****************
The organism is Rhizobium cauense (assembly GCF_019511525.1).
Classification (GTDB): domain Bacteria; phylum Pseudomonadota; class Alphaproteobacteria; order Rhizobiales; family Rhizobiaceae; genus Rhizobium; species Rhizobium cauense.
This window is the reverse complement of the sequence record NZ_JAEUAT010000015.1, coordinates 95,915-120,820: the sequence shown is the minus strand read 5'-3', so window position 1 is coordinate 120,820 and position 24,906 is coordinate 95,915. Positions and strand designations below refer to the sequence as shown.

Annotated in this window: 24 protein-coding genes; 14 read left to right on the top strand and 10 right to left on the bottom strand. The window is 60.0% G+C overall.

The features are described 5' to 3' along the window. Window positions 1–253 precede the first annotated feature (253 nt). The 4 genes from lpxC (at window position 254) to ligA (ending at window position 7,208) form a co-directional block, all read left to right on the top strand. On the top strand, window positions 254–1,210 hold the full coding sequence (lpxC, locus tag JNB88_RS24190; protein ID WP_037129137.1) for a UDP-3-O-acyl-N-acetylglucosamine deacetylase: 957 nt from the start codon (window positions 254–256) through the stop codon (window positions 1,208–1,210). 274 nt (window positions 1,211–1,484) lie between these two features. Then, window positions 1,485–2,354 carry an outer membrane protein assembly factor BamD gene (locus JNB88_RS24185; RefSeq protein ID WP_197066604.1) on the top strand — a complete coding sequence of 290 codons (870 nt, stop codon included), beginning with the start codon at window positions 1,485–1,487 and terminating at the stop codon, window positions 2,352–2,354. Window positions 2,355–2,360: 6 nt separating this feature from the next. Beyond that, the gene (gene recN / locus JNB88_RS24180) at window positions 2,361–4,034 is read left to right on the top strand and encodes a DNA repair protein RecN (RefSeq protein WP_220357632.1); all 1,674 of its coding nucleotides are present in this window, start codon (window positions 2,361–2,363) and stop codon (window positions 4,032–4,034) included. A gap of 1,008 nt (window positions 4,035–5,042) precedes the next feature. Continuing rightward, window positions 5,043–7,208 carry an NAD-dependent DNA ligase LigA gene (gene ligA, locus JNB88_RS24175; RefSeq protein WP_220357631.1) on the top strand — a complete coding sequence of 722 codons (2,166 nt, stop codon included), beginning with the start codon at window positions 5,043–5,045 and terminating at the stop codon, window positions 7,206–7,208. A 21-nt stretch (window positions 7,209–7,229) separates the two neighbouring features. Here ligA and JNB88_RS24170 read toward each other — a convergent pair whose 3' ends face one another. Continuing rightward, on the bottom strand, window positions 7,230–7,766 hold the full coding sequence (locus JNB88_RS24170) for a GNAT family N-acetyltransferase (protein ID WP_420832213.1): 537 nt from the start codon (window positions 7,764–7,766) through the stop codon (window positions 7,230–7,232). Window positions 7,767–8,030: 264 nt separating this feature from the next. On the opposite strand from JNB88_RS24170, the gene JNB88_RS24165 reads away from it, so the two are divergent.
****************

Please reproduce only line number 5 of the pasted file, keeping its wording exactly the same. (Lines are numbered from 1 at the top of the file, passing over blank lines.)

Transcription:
The features are described 5' to 3' along the window. Window positions 1–253 precede the first annotated feature (253 nt). The 4 genes from lpxC (at window position 254) to ligA (ending at window position 7,208) form a co-directional block, all read left to right on the top strand. On the top strand, window positions 254–1,210 hold the full coding sequence (lpxC, locus tag JNB88_RS24190; protein ID WP_037129137.1) for a UDP-3-O-acyl-N-acetylglucosamine deacetylase: 957 nt from the start codon (window positions 254–256) through the stop codon (window positions 1,208–1,210). 274 nt (window positions 1,211–1,484) lie between these two features. Then, window positions 1,485–2,354 carry an outer membrane protein assembly factor BamD gene (locus JNB88_RS24185; RefSeq protein ID WP_197066604.1) on the top strand — a complete coding sequence of 290 codons (870 nt, stop codon included), beginning with the start codon at window positions 1,485–1,487 and terminating at the stop codon, window positions 2,352–2,354. Window positions 2,355–2,360: 6 nt separating this feature from the next. Beyond that, the gene (gene recN / locus JNB88_RS24180) at window positions 2,361–4,034 is read left to right on the top strand and encodes a DNA repair protein RecN (RefSeq protein WP_220357632.1); all 1,674 of its coding nucleotides are present in this window, start codon (window positions 2,361–2,363) and stop codon (window positions 4,032–4,034) included. A gap of 1,008 nt (window positions 4,035–5,042) precedes the next feature. Continuing rightward, window positions 5,043–7,208 carry an NAD-dependent DNA ligase LigA gene (gene ligA, locus JNB88_RS24175; RefSeq protein WP_220357631.1) on the top strand — a complete coding sequence of 722 codons (2,166 nt, stop codon included), beginning with the start codon at window positions 5,043–5,045 and terminating at the stop codon, window positions 7,206–7,208. A 21-nt stretch (window positions 7,209–7,229) separates the two neighbouring features. Here ligA and JNB88_RS24170 read toward each other — a convergent pair whose 3' ends face one another. Continuing rightward, on the bottom strand, window positions 7,230–7,766 hold the full coding sequence (locus JNB88_RS24170) for a GNAT family N-acetyltransferase (protein ID WP_420832213.1): 537 nt from the start codon (window positions 7,764–7,766) through the stop codon (window positions 7,230–7,232). Window positions 7,767–8,030: 264 nt separating this feature from the next. On the opposite strand from JNB88_RS24170, the gene JNB88_RS24165 reads away from it, so the two are divergent.